But regardless of anything else, I was in New Orleans and that kind of made everything OK. The usual way this works for Tulane students is that for two or three months, you’re in Hyperkinetic Tourist Overdrive. This means one finds oneself spending way too much time in strip clubs drinking $7 Schlitz minis. Or at Pat O’Brien’s drinking $12 (including a $5 glass deposit) Hurricanes. And these were 1978 prices, keep in mind.
For those who live to tell about it, this starts wearing thin by about Halloween. For a surprising number of my classmates, it never did wear thin and by graduation day, we’d lost two-thirds of them. The siren song of the French Quarter dashed many a budding academic career on the Rocks of Debauchery. I’m not saying that isn’t a valid alternative career choice. It’s just not something the university is keen to feature in the Admissions Porn they send to impressionable high school Seniors and their parents.
NOLA was and remains an utterly unique place in America. Things are just done differently there. It wasn’t expensive. Stay away from the tourist mecca of the French Quarter and you could live cheap. Shoot, on Mondays, which means red beans and rice all over Nyah’luns, I used to get a plate of RB&R, a chunk of baguette, and a draft Dixie beer at my corner bar for $1.25. There was a place near campus where Friday happy hour was nickel oysters, all you could eat. (Let me rephrase: they sold fresh Pontchartrain oysters for one-twentieth of One US Dollar.) Hence the appellation “The City That Care Forgot.”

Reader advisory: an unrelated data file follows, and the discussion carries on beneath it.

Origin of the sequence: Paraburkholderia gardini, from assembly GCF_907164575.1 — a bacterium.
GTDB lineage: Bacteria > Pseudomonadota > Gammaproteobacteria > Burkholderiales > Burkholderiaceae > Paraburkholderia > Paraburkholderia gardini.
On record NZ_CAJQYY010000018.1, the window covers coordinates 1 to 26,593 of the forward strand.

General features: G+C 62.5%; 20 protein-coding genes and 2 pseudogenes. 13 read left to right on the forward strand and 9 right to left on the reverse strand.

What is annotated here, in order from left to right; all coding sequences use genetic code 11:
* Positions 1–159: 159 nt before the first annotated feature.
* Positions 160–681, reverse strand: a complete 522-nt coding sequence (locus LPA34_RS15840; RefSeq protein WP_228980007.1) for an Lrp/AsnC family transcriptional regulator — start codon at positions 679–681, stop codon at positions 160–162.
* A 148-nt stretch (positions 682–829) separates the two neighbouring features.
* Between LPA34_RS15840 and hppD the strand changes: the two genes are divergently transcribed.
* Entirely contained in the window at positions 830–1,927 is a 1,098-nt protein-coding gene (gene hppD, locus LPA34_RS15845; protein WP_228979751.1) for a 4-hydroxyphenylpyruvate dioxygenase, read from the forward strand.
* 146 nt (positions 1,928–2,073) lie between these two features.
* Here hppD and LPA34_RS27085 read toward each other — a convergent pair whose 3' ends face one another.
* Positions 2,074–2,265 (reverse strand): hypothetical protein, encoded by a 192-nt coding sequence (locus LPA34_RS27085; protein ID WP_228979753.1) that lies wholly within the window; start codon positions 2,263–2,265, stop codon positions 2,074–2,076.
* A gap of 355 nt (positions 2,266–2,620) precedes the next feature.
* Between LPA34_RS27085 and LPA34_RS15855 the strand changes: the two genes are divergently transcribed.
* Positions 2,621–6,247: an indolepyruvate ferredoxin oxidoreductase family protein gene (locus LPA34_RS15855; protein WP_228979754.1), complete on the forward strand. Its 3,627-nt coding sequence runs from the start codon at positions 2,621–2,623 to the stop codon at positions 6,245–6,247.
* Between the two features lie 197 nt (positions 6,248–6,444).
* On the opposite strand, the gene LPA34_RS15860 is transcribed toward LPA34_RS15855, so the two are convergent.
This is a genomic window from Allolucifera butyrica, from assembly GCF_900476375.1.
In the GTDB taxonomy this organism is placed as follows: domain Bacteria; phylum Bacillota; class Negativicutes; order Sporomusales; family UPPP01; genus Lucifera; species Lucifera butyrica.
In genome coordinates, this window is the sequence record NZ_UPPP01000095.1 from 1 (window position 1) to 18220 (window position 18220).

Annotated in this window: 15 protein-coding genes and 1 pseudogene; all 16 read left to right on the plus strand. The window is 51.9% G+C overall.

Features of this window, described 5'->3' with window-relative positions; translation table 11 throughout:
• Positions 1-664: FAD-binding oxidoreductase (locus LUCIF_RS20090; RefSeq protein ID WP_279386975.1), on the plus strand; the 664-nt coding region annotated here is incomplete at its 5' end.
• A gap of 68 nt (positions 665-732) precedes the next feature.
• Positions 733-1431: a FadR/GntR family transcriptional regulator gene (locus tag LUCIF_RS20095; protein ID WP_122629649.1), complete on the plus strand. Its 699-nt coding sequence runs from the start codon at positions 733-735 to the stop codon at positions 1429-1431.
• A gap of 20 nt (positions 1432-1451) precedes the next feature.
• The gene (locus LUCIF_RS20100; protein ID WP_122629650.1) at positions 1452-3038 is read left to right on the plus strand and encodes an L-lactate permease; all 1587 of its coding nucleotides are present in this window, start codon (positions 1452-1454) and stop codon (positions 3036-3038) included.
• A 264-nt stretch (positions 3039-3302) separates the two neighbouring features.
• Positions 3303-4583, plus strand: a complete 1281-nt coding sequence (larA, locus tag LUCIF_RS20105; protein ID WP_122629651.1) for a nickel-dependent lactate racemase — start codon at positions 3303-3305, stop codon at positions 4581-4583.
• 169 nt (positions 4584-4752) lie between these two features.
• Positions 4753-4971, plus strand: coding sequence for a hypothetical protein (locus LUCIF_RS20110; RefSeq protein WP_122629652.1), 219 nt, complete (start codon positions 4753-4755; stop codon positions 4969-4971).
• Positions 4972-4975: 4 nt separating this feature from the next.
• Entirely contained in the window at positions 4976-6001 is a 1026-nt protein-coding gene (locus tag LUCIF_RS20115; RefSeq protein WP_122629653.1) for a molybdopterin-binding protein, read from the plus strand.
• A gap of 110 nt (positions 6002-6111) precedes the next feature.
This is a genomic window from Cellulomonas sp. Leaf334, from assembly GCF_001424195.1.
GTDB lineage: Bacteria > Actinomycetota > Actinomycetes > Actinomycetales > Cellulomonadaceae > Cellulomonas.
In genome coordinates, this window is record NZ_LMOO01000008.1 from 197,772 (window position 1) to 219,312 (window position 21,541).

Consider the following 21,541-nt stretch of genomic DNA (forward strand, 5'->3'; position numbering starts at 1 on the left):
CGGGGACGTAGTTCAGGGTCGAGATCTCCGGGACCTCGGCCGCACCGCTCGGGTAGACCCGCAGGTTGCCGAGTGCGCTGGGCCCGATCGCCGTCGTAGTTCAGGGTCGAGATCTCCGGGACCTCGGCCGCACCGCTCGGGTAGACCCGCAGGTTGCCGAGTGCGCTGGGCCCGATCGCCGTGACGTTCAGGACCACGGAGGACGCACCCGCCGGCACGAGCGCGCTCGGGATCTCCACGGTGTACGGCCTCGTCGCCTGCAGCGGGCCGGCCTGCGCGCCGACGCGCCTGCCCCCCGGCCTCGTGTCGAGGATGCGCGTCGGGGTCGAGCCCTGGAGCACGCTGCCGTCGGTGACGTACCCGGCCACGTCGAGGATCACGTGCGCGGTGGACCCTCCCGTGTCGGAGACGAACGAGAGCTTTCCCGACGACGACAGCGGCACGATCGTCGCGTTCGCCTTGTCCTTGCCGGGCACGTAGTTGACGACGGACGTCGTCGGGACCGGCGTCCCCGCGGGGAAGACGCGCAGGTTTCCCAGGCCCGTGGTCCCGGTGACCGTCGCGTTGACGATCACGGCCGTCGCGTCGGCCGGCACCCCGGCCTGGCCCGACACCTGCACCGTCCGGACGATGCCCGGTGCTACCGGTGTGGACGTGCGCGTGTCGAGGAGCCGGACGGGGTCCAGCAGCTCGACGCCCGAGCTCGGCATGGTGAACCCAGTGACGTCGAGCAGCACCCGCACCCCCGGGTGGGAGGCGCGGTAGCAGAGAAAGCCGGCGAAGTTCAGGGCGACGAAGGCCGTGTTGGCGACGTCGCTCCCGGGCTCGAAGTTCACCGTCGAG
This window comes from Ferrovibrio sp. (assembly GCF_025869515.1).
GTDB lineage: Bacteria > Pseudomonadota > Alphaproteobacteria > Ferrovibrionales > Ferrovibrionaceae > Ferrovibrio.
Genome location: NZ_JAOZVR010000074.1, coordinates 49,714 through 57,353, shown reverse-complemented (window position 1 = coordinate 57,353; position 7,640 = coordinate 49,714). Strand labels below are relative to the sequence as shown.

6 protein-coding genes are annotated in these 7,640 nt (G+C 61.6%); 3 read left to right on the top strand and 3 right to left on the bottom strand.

Music in The Air
There was always music—or at least the threat of music—in the air. The HBO series Treme spread knowledge of the New Orleans tradition of the foot parades known as Second Lines far and wide. My favorite memory of a Second Line was the night the upstart U.S. hockey team beat the vaunted Soviets in the 1980 Winter Olympics.
I was watching at my corner bar, a joint called The Boot, after rugby practice. The place went crazy at the final buzzer, but celebrations in NOLA are seldom confinable within doors. A few umbrellas—required accessories for any parade in NOLA— appeared and some happy drunks led us packed-in patrons out onto Broadway Street, singing “When the Saints Go Marching In” at the top of our lungs. (It’s always “The Saints,” after all.) As is the way in New Orleans, a single trumpet appeared from God-knows-where to lead the Second Line and obstruct all hopes of normal traffic.